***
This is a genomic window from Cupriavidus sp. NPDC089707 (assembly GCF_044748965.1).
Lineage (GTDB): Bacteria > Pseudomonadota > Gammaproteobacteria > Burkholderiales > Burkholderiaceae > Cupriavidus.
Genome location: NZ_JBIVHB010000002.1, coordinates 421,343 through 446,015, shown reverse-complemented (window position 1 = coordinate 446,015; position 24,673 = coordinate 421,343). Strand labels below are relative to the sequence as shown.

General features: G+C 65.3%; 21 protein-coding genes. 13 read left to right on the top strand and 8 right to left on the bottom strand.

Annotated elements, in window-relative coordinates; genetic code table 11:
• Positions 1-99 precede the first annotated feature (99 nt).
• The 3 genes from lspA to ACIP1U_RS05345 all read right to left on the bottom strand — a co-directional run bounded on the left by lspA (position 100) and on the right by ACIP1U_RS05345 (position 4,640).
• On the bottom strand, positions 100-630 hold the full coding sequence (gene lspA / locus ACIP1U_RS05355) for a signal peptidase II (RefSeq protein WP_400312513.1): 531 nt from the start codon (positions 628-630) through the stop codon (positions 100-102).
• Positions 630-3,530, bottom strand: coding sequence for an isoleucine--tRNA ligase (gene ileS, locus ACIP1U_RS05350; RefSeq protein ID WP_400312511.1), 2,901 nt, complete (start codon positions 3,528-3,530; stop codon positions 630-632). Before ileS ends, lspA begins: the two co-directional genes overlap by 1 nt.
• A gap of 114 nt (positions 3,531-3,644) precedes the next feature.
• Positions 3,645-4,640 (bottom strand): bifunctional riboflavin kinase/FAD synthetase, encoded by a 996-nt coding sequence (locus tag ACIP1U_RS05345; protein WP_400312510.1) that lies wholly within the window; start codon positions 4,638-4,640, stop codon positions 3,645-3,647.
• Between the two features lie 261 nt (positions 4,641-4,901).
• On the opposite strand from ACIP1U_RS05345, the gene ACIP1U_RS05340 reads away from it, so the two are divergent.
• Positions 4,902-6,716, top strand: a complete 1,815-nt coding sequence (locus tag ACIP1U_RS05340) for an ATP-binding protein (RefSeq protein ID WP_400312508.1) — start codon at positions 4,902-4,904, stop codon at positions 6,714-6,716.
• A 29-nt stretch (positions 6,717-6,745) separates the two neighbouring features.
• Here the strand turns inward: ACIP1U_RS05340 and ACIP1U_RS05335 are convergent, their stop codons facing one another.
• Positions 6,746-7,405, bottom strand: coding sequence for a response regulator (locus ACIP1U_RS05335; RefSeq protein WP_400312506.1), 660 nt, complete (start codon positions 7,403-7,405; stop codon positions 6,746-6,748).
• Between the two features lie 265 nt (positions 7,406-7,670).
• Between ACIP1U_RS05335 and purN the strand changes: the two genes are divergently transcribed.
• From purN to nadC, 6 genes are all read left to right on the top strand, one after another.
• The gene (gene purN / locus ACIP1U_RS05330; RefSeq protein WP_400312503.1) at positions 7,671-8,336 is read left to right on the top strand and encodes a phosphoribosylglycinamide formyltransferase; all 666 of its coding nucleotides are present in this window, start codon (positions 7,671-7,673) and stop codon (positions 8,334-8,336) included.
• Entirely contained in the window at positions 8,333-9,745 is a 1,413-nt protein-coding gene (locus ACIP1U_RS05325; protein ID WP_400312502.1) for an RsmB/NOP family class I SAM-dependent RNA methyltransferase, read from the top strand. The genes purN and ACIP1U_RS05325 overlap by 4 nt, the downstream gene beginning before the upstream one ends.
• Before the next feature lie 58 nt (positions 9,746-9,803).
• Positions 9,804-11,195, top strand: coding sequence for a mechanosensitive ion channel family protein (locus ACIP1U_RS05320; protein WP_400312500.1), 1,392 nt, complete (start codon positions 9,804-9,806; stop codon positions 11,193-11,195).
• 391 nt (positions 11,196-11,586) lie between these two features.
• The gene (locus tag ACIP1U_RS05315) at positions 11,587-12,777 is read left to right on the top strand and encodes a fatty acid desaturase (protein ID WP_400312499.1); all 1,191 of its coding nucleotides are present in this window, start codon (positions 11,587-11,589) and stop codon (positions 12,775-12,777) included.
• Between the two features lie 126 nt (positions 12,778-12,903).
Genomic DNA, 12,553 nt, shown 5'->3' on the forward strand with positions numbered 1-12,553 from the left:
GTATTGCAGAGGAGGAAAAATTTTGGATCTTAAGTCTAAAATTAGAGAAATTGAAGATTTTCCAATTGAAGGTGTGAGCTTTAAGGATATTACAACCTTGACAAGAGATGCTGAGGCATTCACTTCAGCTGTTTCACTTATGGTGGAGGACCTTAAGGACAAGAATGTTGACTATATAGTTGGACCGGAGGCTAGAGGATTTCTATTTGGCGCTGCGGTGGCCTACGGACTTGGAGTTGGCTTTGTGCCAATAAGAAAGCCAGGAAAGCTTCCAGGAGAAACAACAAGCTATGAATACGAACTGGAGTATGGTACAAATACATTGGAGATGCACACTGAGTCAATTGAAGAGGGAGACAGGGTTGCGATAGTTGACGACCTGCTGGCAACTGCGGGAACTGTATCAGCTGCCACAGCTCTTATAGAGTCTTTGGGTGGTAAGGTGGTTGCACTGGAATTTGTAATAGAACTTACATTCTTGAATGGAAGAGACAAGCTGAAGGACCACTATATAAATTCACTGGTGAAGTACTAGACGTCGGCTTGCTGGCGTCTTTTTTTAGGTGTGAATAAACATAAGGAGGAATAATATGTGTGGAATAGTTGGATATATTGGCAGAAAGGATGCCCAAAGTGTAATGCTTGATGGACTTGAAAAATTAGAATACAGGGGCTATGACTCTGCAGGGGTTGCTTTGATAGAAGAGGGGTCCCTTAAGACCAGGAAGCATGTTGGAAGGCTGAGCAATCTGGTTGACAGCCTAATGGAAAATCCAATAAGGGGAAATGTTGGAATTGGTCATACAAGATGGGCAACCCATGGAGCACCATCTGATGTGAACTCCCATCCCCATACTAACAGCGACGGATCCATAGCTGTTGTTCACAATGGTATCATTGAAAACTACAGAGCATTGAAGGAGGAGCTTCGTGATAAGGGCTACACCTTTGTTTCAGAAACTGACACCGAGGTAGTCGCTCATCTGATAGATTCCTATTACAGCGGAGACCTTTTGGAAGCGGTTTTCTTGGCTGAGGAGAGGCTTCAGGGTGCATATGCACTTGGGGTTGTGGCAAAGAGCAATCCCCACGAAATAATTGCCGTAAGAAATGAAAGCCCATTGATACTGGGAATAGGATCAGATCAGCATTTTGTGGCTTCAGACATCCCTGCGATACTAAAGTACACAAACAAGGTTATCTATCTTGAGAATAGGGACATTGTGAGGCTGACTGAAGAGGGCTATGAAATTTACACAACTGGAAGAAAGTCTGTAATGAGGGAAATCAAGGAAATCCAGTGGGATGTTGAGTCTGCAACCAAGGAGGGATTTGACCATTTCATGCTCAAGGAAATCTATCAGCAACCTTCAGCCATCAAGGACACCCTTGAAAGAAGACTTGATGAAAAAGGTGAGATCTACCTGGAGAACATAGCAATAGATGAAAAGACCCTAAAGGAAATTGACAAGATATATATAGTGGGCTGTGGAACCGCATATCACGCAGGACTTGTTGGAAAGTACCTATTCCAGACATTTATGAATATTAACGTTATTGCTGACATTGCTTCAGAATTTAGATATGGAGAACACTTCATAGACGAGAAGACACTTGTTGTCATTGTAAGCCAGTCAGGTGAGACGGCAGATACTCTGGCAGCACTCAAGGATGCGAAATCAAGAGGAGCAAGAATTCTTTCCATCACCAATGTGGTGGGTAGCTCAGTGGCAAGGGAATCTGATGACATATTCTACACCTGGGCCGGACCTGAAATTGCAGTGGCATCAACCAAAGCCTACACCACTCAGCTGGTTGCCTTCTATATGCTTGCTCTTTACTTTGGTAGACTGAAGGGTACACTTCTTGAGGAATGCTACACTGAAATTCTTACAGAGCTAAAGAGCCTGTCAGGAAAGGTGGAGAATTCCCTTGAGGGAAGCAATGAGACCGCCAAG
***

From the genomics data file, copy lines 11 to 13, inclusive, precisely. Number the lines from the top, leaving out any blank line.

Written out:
• Positions 3,645-4,640 (bottom strand): bifunctional riboflavin kinase/FAD synthetase, encoded by a 996-nt coding sequence (locus tag ACIP1U_RS05345; protein WP_400312510.1) that lies wholly within the window; start codon positions 4,638-4,640, stop codon positions 3,645-3,647.
• Between the two features lie 261 nt (positions 4,641-4,901).
• On the opposite strand from ACIP1U_RS05345, the gene ACIP1U_RS05340 reads away from it, so the two are divergent.